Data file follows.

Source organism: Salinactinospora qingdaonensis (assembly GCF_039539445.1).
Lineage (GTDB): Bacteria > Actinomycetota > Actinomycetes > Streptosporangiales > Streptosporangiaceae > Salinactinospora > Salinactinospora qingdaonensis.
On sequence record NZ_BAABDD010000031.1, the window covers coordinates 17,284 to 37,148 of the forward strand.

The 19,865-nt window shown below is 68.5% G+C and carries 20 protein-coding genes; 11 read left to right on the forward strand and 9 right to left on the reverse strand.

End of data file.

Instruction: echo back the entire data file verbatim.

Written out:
Source organism: Salinactinospora qingdaonensis (assembly GCF_039539445.1).
Lineage (GTDB): Bacteria > Actinomycetota > Actinomycetes > Streptosporangiales > Streptosporangiaceae > Salinactinospora > Salinactinospora qingdaonensis.
On sequence record NZ_BAABDD010000031.1, the window covers coordinates 17,284 to 37,148 of the forward strand.

The 19,865-nt window shown below is 68.5% G+C and carries 20 protein-coding genes; 11 read left to right on the forward strand and 9 right to left on the reverse strand.